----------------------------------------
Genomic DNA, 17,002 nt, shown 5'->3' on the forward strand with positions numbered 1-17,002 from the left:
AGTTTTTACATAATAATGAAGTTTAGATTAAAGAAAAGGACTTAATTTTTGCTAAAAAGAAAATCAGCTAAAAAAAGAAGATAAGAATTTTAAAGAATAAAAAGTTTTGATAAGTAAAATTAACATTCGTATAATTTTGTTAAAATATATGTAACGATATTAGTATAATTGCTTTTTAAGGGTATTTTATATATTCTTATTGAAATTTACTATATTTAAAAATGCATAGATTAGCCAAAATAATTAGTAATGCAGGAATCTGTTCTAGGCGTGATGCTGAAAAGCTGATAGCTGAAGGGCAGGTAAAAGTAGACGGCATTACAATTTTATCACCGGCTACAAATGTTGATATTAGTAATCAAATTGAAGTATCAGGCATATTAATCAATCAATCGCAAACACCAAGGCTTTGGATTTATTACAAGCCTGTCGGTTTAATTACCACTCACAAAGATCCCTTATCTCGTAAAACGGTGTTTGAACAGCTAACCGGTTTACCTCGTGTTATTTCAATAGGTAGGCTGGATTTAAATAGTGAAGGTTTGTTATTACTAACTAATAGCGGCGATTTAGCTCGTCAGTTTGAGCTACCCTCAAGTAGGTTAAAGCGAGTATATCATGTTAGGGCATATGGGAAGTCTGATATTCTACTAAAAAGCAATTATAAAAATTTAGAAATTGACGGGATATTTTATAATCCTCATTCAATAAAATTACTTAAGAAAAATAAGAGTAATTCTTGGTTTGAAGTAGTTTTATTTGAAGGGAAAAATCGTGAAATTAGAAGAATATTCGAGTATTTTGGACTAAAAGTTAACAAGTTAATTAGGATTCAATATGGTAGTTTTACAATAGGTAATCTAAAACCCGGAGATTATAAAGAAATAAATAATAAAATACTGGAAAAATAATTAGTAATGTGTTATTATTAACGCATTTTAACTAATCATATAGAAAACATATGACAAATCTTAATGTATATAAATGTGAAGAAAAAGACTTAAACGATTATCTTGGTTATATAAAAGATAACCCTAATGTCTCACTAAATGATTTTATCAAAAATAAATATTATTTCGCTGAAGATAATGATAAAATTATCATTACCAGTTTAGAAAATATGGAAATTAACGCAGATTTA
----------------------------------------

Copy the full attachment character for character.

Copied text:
Genomic DNA, 17,002 nt, shown 5'->3' on the forward strand with positions numbered 1-17,002 from the left:
AGTTTTTACATAATAATGAAGTTTAGATTAAAGAAAAGGACTTAATTTTTGCTAAAAAGAAAATCAGCTAAAAAAAGAAGATAAGAATTTTAAAGAATAAAAAGTTTTGATAAGTAAAATTAACATTCGTATAATTTTGTTAAAATATATGTAACGATATTAGTATAATTGCTTTTTAAGGGTATTTTATATATTCTTATTGAAATTTACTATATTTAAAAATGCATAGATTAGCCAAAATAATTAGTAATGCAGGAATCTGTTCTAGGCGTGATGCTGAAAAGCTGATAGCTGAAGGGCAGGTAAAAGTAGACGGCATTACAATTTTATCACCGGCTACAAATGTTGATATTAGTAATCAAATTGAAGTATCAGGCATATTAATCAATCAATCGCAAACACCAAGGCTTTGGATTTATTACAAGCCTGTCGGTTTAATTACCACTCACAAAGATCCCTTATCTCGTAAAACGGTGTTTGAACAGCTAACCGGTTTACCTCGTGTTATTTCAATAGGTAGGCTGGATTTAAATAGTGAAGGTTTGTTATTACTAACTAATAGCGGCGATTTAGCTCGTCAGTTTGAGCTACCCTCAAGTAGGTTAAAGCGAGTATATCATGTTAGGGCATATGGGAAGTCTGATATTCTACTAAAAAGCAATTATAAAAATTTAGAAATTGACGGGATATTTTATAATCCTCATTCAATAAAATTACTTAAGAAAAATAAGAGTAATTCTTGGTTTGAAGTAGTTTTATTTGAAGGGAAAAATCGTGAAATTAGAAGAATATTCGAGTATTTTGGACTAAAAGTTAACAAGTTAATTAGGATTCAATATGGTAGTTTTACAATAGGTAATCTAAAACCCGGAGATTATAAAGAAATAAATAATAAAATACTGGAAAAATAATTAGTAATGTGTTATTATTAACGCATTTTAACTAATCATATAGAAAACATATGACAAATCTTAATGTATATAAATGTGAAGAAAAAGACTTAAACGATTATCTTGGTTATATAAAAGATAACCCTAATGTCTCACTAAATGATTTTATCAAAAATAAATATTATTTCGCTGAAGATAATGATAAAATTATCATTACCAGTTTAGAAAATATGGAAATTAACGCAGATTTA